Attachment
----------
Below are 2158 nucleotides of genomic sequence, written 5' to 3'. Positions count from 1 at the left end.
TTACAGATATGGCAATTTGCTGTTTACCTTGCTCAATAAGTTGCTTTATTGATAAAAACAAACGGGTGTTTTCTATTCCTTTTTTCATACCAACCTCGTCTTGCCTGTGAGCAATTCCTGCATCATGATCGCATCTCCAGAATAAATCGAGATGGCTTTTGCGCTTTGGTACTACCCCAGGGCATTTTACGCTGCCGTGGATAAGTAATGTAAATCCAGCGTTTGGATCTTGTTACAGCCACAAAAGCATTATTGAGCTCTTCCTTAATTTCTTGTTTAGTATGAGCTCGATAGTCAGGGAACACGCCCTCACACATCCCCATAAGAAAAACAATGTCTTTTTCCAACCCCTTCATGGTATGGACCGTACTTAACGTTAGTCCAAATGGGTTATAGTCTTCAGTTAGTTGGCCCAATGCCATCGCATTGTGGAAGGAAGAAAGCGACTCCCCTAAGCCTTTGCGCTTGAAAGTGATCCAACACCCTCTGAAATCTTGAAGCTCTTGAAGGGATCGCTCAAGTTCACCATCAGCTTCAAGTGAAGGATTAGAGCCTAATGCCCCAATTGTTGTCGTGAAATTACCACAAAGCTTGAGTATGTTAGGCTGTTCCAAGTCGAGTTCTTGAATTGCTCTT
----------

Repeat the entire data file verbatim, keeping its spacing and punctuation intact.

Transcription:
Below are 2158 nucleotides of genomic sequence, written 5' to 3'. Positions count from 1 at the left end.
TTACAGATATGGCAATTTGCTGTTTACCTTGCTCAATAAGTTGCTTTATTGATAAAAACAAACGGGTGTTTTCTATTCCTTTTTTCATACCAACCTCGTCTTGCCTGTGAGCAATTCCTGCATCATGATCGCATCTCCAGAATAAATCGAGATGGCTTTTGCGCTTTGGTACTACCCCAGGGCATTTTACGCTGCCGTGGATAAGTAATGTAAATCCAGCGTTTGGATCTTGTTACAGCCACAAAAGCATTATTGAGCTCTTCCTTAATTTCTTGTTTAGTATGAGCTCGATAGTCAGGGAACACGCCCTCACACATCCCCATAAGAAAAACAATGTCTTTTTCCAACCCCTTCATGGTATGGACCGTACTTAACGTTAGTCCAAATGGGTTATAGTCTTCAGTTAGTTGGCCCAATGCCATCGCATTGTGGAAGGAAGAAAGCGACTCCCCTAAGCCTTTGCGCTTGAAAGTGATCCAACACCCTCTGAAATCTTGAAGCTCTTGAAGGGATCGCTCAAGTTCACCATCAGCTTCAAGTGAAGGATTAGAGCCTAATGCCCCAATTGTTGTCGTGAAATTACCACAAAGCTTGAGTATGTTAGGCTGTTCCAAGTCGAGTTCTTGAATTGCTCTT